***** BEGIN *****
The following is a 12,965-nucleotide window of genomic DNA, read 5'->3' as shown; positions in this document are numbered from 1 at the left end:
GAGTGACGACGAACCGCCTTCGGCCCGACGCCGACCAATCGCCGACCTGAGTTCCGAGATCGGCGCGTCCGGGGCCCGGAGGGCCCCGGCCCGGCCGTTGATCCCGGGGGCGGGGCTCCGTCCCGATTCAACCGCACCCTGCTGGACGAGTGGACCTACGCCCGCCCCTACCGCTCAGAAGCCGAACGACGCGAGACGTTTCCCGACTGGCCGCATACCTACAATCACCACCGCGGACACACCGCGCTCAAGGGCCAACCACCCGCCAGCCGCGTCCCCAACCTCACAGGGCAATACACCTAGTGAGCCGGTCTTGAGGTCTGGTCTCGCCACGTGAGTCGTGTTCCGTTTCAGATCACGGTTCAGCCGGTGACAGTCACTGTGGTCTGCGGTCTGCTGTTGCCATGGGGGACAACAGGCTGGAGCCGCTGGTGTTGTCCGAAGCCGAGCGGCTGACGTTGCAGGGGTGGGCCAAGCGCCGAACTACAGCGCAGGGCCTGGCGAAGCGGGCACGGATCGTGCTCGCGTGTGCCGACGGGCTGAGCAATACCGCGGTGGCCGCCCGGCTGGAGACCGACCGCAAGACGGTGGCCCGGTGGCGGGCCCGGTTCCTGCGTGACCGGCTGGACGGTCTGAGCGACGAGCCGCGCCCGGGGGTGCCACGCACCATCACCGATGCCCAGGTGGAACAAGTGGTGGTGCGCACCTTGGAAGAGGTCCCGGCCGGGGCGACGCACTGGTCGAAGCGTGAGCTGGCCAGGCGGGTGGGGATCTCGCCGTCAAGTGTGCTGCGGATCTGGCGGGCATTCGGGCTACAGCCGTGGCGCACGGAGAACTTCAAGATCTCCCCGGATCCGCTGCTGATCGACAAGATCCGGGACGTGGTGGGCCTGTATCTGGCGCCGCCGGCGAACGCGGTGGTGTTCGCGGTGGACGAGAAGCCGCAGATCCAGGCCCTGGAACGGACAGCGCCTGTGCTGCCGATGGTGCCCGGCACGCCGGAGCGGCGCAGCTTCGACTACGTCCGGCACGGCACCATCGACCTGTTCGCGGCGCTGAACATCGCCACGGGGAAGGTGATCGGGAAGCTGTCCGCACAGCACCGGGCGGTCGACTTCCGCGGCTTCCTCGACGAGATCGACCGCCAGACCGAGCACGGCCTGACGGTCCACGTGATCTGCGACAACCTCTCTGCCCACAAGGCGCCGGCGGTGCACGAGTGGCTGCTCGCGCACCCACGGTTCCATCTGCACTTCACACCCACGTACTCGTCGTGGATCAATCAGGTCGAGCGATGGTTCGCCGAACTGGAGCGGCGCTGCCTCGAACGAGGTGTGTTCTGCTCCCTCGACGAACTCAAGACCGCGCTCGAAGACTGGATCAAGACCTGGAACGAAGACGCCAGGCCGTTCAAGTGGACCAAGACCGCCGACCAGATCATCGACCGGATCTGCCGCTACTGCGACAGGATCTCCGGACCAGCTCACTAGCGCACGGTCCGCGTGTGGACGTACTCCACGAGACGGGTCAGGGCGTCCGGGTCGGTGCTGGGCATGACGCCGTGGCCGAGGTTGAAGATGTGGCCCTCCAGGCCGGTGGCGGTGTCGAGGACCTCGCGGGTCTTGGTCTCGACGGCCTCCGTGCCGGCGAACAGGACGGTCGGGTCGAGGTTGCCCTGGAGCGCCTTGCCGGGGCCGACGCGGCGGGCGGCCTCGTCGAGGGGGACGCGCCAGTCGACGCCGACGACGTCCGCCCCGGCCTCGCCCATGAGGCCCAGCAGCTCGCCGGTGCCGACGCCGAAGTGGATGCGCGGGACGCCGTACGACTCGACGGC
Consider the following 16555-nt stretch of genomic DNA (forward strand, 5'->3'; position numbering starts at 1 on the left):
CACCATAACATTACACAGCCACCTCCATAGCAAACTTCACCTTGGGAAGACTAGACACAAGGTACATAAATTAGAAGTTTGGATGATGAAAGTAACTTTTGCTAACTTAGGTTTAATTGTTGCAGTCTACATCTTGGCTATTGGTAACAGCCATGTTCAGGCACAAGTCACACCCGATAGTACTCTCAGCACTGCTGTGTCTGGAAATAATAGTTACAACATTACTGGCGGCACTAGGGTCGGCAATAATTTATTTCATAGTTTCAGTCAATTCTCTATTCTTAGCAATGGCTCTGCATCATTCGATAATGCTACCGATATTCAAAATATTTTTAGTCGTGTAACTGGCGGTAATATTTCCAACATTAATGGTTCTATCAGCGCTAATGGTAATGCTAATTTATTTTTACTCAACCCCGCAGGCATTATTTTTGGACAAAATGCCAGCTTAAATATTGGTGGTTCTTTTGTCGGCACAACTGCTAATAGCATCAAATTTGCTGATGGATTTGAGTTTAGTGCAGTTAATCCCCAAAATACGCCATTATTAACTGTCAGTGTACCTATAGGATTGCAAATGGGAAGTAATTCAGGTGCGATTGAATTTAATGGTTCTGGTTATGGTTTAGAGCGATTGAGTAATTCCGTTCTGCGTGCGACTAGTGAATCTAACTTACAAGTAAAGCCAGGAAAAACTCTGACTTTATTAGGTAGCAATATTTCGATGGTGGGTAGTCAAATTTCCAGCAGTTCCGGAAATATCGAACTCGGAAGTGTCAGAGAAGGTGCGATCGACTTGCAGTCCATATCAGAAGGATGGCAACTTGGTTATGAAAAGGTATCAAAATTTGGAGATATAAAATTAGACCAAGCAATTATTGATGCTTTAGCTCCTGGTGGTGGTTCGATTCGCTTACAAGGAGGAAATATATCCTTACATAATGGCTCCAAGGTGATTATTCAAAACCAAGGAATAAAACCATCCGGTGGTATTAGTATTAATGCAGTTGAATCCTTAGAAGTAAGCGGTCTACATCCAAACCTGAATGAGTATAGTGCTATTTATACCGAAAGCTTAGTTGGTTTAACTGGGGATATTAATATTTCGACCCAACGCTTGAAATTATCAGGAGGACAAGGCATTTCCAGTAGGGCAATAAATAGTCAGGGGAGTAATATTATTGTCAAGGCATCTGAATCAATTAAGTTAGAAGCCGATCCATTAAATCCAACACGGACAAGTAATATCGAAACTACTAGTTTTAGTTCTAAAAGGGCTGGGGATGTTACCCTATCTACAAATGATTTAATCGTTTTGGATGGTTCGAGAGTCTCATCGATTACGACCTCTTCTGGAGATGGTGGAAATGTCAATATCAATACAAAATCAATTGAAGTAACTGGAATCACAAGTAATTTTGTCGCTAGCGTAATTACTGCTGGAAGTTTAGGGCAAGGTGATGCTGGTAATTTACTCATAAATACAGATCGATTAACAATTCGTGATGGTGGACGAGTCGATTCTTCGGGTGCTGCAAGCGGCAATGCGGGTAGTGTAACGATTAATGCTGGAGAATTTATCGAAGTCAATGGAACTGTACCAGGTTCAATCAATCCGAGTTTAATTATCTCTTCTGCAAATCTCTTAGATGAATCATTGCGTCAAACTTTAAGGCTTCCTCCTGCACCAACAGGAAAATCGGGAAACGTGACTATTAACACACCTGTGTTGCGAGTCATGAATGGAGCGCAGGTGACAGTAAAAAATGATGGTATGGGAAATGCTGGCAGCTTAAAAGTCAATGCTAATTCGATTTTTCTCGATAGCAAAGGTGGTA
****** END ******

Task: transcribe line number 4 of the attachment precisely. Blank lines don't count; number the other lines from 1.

CACCATAACATTACACAGCCACCTCCATAGCAAACTTCACCTTGGGAAGACTAGACACAAGGTACATAAATTAGAAGTTTGGATGATGAAAGTAACTTTTGCTAACTTAGGTTTAATTGTTGCAGTCTACATCTTGGCTATTGGTAACAGCCATGTTCAGGCACAAGTCACACCCGATAGTACTCTCAGCACTGCTGTGTCTGGAAATAATAGTTACAACATTACTGGCGGCACTAGGGTCGGCAATAATTTATTTCATAGTTTCAGTCAATTCTCTATTCTTAGCAATGGCTCTGCATCATTCGATAATGCTACCGATATTCAAAATATTTTTAGTCGTGTAACTGGCGGTAATATTTCCAACATTAATGGTTCTATCAGCGCTAATGGTAATGCTAATTTATTTTTACTCAACCCCGCAGGCATTATTTTTGGACAAAATGCCAGCTTAAATATTGGTGGTTCTTTTGTCGGCACAACTGCTAATAGCATCAAATTTGCTGATGGATTTGAGTTTAGTGCAGTTAATCCCCAAAATACGCCATTATTAACTGTCAGTGTACCTATAGGATTGCAAATGGGAAGTAATTCAGGTGCGATTGAATTTAATGGTTCTGGTTATGGTTTAGAGCGATTGAGTAATTCCGTTCTGCGTGCGACTAGTGAATCTAACTTACAAGTAAAGCCAGGAAAAACTCTGACTTTATTAGGTAGCAATATTTCGATGGTGGGTAGTCAAATTTCCAGCAGTTCCGGAAATATCGAACTCGGAAGTGTCAGAGAAGGTGCGATCGACTTGCAGTCCATATCAGAAGGATGGCAACTTGGTTATGAAAAGGTATCAAAATTTGGAGATATAAAATTAGACCAAGCAATTATTGATGCTTTAGCTCCTGGTGGTGGTTCGATTCGCTTACAAGGAGGAAATATATCCTTACATAATGGCTCCAAGGTGATTATTCAAAACCAAGGAATAAAACCATCCGGTGGTATTAGTATTAATGCAGTTGAATCCTTAGAAGTAAGCGGTCTACATCCAAACCTGAATGAGTATAGTGCTATTTATACCGAAAGCTTAGTTGGTTTAACTGGGGATATTAATATTTCGACCCAACGCTTGAAATTATCAGGAGGACAAGGCATTTCCAGTAGGGCAATAAATAGTCAGGGGAGTAATATTATTGTCAAGGCATCTGAATCAATTAAGTTAGAAGCCGATCCATTAAATCCAACACGGACAAGTAATATCGAAACTACTAGTTTTAGTTCTAAAAGGGCTGGGGATGTTACCCTATCTACAAATGATTTAATCGTTTTGGATGGTTCGAGAGTCTCATCGATTACGACCTCTTCTGGAGATGGTGGAAATGTCAATATCAATACAAAATCAATTGAAGTAACTGGAATCACAAGTAATTTTGTCGCTAGCGTAATTACTGCTGGAAGTTTAGGGCAAGGTGATGCTGGTAATTTACTCATAAATACAGATCGATTAACAATTCGTGATGGTGGACGAGTCGATTCTTCGGGTGCTGCAAGCGGCAATGCGGGTAGTGTAACGATTAATGCTGGAGAATTTATCGAAGTCAATGGAACTGTACCAGGTTCAATCAATCCGAGTTTAATTATCTCTTCTGCAAATCTCTTAGATGAATCATTGCGTCAAACTTTAAGGCTTCCTCCTGCACCAACAGGAAAATCGGGAAACGTGACTATTAACACACCTGTGTTGCGAGTCATGAATGGAGCGCAGGTGACAGTAAAAAATGATGGTATGGGAAATGCTGGCAGCTTAAAAGTCAATGCTAATTCGATTTTTCTCGATAGCAAAGGTGGTA